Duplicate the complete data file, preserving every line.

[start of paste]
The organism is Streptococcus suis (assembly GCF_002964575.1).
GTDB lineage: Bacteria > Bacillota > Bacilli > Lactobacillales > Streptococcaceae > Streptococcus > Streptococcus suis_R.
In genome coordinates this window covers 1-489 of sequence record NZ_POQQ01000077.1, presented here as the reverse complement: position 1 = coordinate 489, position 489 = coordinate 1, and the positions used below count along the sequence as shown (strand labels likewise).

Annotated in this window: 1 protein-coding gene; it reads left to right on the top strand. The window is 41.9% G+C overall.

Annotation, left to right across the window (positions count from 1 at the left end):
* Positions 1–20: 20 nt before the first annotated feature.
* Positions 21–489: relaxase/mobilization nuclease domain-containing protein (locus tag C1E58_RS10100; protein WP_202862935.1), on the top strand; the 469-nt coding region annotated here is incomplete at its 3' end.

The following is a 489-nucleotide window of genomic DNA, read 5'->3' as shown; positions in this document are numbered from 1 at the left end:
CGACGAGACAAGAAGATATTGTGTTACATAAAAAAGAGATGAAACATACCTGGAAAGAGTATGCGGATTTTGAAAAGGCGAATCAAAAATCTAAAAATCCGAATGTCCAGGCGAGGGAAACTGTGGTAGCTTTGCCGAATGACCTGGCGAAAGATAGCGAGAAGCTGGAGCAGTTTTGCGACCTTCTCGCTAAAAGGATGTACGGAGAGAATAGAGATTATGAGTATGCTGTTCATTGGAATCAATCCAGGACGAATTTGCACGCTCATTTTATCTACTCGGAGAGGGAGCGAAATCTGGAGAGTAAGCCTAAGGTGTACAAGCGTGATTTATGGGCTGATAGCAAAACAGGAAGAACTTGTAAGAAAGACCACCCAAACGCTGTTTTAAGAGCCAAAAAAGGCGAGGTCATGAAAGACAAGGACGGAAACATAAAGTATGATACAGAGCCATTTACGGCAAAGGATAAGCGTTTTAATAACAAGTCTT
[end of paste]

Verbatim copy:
The organism is Streptococcus suis (assembly GCF_002964575.1).
GTDB lineage: Bacteria > Bacillota > Bacilli > Lactobacillales > Streptococcaceae > Streptococcus > Streptococcus suis_R.
In genome coordinates this window covers 1-489 of sequence record NZ_POQQ01000077.1, presented here as the reverse complement: position 1 = coordinate 489, position 489 = coordinate 1, and the positions used below count along the sequence as shown (strand labels likewise).

Annotated in this window: 1 protein-coding gene; it reads left to right on the top strand. The window is 41.9% G+C overall.

Annotation, left to right across the window (positions count from 1 at the left end):
* Positions 1–20: 20 nt before the first annotated feature.
* Positions 21–489: relaxase/mobilization nuclease domain-containing protein (locus tag C1E58_RS10100; protein WP_202862935.1), on the top strand; the 469-nt coding region annotated here is incomplete at its 3' end.

The following is a 489-nucleotide window of genomic DNA, read 5'->3' as shown; positions in this document are numbered from 1 at the left end:
CGACGAGACAAGAAGATATTGTGTTACATAAAAAAGAGATGAAACATACCTGGAAAGAGTATGCGGATTTTGAAAAGGCGAATCAAAAATCTAAAAATCCGAATGTCCAGGCGAGGGAAACTGTGGTAGCTTTGCCGAATGACCTGGCGAAAGATAGCGAGAAGCTGGAGCAGTTTTGCGACCTTCTCGCTAAAAGGATGTACGGAGAGAATAGAGATTATGAGTATGCTGTTCATTGGAATCAATCCAGGACGAATTTGCACGCTCATTTTATCTACTCGGAGAGGGAGCGAAATCTGGAGAGTAAGCCTAAGGTGTACAAGCGTGATTTATGGGCTGATAGCAAAACAGGAAGAACTTGTAAGAAAGACCACCCAAACGCTGTTTTAAGAGCCAAAAAAGGCGAGGTCATGAAAGACAAGGACGGAAACATAAAGTATGATACAGAGCCATTTACGGCAAAGGATAAGCGTTTTAATAACAAGTCTT